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2013-02-13 03:44:02
2013-02-13 03:44:02

Actually, the " colonist" didn't think that. It was a small group of men who were protecting their own economic interest. The British had LOWERED the tax on tea and this made the price of the tea smuggled into the colonies higher than the British. The smugglers were upset and two of the biggest smugglers in the colonies were Hamilton and Hancock. Hancock was very wealthy and he funded/supported the Son's of Liberty. Without him there would have been no Sam Adams nor the Son's of Liberty, but the whole purpose was to protect his economic interests. The people in the colonies paid LESS taxes than people in England paid.


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2010-12-01 15:56:14
2010-12-01 15:56:14

Most weren't upset and the men who were upset were smugglers of tea. They smuggled Dutch tea into the colonies ( Hamlton was one of them) and the tax actually was LOWERED and not made larger. This meant that the Dutch tea was higher in price than the English, so they knew they would loose money because of the tax change. They were the ones who organized the Boston Tea party.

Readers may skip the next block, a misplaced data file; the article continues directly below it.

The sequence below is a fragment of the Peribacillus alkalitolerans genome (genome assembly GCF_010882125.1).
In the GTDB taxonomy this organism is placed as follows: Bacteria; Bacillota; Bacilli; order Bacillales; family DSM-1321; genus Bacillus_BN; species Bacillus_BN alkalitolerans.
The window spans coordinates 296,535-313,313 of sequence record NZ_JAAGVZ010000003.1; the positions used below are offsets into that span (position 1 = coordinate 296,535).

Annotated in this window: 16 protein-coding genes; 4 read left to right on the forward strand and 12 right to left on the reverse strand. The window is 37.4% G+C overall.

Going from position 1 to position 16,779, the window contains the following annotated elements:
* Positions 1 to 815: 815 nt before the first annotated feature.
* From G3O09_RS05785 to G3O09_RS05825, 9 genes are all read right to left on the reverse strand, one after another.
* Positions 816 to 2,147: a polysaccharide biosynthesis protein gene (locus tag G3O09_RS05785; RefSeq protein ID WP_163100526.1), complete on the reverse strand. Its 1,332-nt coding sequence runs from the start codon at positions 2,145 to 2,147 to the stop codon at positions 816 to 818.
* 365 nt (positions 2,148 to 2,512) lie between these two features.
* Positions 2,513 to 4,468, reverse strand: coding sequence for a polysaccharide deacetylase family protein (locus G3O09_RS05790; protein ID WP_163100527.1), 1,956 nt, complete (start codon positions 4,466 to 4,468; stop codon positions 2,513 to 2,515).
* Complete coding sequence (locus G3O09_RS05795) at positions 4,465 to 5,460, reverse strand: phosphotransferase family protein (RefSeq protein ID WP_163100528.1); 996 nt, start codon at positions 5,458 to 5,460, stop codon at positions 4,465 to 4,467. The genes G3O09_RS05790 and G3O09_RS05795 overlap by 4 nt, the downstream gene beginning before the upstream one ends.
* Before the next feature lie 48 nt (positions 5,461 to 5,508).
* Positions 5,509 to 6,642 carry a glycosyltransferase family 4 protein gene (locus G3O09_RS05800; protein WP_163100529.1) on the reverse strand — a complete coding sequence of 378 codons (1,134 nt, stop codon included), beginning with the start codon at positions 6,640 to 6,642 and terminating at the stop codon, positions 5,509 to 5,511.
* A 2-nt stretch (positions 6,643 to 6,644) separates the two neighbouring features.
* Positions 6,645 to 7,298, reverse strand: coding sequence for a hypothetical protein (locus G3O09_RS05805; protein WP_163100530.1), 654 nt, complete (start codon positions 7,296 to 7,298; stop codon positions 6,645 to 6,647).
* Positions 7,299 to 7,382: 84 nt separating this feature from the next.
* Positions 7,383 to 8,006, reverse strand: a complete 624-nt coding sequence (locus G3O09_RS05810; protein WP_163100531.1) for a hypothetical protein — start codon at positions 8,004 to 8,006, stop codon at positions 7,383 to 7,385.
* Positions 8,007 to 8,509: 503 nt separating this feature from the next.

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There is no such act. Such an act would be unconstitutional

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They decided to eliminate the tea that had been shipped and would be subject to the duties. Several groups of men dressed as Indians boarded three ships in Boston Harbor and tossed all the tea into the water. This was the famous "Boston Tea Party".

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It made it dangerous to oppose the draft.

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made us gain more tea in the u.s.a. (just guessing)

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we do not oppose US culture we just brought our traditions into America.